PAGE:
Headgear to Helmets is a documentary feature film that provides an insight into rugby league players who enlisted in the Australian and New Zealand Army Corps and saw active duty during the ill-fated Gallipoli Campaign.
The following story is the second in a series of seven.
Herbert Thomas Bolt was an up-and-coming centre when he enlisted in the 17th Battalion in September 1915. Born and raised in Newtown, he had graduated to the Bluebags first grade ranks in 1912, and within twelve months had won selection for New South Wales.
Nicknamed 'Nutsy', Bolt was a rising star in rugby league at a time when there were several other quality three-quarters available. He had made 52 first-grade appearances with Newtown when he signed on for the AIF at the Royal Agricultural Showground. In doing so, he left behind his new bride Jennie and their baby daughter Mona.
Although he missed the action at Gallipoli, Bolt was assigned to the newly-created 55th Battalion in early 1916, and journeyed with them to France. His first night in battle was Australia's first battle on the Western Front - the disastrous battle of Fromelles where, in one night, Australia lost more men killed and wounded than over the entire Gallipoli campaign.
Nutsy Bolt was one of those who perished, as related in this eyewitness account from his mate, Frank Johnston:
"I knew Bolt well. He and I were mates – we enlisted and left Australia together in 7th Reinforcements to the 17th Battalion – his initials were H.T., and he was called 'Nutsy' – his number was 3009. We joined the 55th Battalion at Tel-el-Kebir.
On the morning of 20.7.16 at about 5am at Fleurbaix, in the communication trench near the first line of German trenches as we were retiring from the 3rd line of German trenches, he and I were close to one another, when we were attacked by the Germans. He got more than six of them with his bayonet and the butt of his rifle, when he got a bullet through the head. He fell instantly, being killed outright. He was as game as any man, and was a well-known Newtown footballer."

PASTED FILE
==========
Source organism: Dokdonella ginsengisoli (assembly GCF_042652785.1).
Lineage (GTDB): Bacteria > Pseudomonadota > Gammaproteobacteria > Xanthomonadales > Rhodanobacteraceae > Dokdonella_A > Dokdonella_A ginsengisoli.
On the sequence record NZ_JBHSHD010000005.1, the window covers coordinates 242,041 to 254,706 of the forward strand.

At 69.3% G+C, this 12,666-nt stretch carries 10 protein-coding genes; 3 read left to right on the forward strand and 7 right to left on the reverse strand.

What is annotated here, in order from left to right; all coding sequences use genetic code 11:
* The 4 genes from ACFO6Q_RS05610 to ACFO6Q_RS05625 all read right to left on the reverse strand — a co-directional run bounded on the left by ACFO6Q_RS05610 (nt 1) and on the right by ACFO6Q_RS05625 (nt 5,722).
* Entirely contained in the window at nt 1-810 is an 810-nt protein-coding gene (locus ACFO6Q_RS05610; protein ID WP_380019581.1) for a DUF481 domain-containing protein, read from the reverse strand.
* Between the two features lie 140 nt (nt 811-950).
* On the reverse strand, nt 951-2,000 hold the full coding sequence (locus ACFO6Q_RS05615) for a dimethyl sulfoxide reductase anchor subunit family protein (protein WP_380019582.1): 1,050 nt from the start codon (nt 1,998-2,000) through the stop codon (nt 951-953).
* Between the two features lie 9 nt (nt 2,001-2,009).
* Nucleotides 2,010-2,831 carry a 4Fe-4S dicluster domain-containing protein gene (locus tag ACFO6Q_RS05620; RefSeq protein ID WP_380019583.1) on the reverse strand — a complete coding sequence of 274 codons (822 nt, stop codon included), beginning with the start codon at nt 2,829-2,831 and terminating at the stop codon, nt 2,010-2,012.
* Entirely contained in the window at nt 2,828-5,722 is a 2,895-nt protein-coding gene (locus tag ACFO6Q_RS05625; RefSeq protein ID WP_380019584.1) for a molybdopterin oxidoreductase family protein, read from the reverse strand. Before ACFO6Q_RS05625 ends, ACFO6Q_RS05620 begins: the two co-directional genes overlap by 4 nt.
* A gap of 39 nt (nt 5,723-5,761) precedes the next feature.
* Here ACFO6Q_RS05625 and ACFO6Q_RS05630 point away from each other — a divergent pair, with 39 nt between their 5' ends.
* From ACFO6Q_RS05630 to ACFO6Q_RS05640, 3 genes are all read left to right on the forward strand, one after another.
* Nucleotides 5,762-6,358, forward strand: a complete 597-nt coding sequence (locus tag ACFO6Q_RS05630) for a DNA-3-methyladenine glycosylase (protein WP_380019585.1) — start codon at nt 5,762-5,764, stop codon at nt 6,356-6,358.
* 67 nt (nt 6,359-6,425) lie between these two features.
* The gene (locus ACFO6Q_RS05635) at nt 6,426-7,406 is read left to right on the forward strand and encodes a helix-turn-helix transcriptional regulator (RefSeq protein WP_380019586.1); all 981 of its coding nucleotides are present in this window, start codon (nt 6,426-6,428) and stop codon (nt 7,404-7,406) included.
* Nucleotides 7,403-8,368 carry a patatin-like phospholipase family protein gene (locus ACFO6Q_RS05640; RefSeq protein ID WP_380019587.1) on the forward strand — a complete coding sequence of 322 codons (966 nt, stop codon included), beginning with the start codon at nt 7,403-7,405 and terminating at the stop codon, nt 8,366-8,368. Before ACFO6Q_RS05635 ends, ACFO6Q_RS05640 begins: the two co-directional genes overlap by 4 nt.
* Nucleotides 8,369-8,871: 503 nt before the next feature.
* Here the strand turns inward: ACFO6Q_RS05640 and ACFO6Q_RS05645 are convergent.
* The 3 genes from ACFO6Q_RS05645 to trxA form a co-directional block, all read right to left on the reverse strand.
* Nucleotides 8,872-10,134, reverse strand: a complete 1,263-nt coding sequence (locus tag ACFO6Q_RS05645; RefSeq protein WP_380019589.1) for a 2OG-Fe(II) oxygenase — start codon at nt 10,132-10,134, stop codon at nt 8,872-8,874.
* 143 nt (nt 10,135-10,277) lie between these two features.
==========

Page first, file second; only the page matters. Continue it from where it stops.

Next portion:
When the terrible news was received in Australia the Newtown club organised a fancy dress fundraiser for Bolt's widow and child and raised money to assist them. Even before the current Men of League organisation, rugby league had a history of looking after its own in times of trouble.
Although he had no known grave for many decades, the efforts of Melbourne school teacher Lambis Englezos resulted in over 180 lost Australians from Fromelles being found in a mass grave and many, including Bolt, were identified through the DNA of surviving family. As a result, Nutsy Bolt was finally able to be laid to rest in 2010 with the respect and honours he deserved, and his grandchildren and wider family were able to attend and finally gain some closure.
Headgear to Helmets will premiere on Tuesday, July 14 at the National Rugby League's Heroes & Legends Museum.
Heroes & Legends Museum
Rugby League Central
Moore Park 2021
If you have any stories which highlight rugby league's connection to Gallipoli, please contact: firstname.lastname@example.org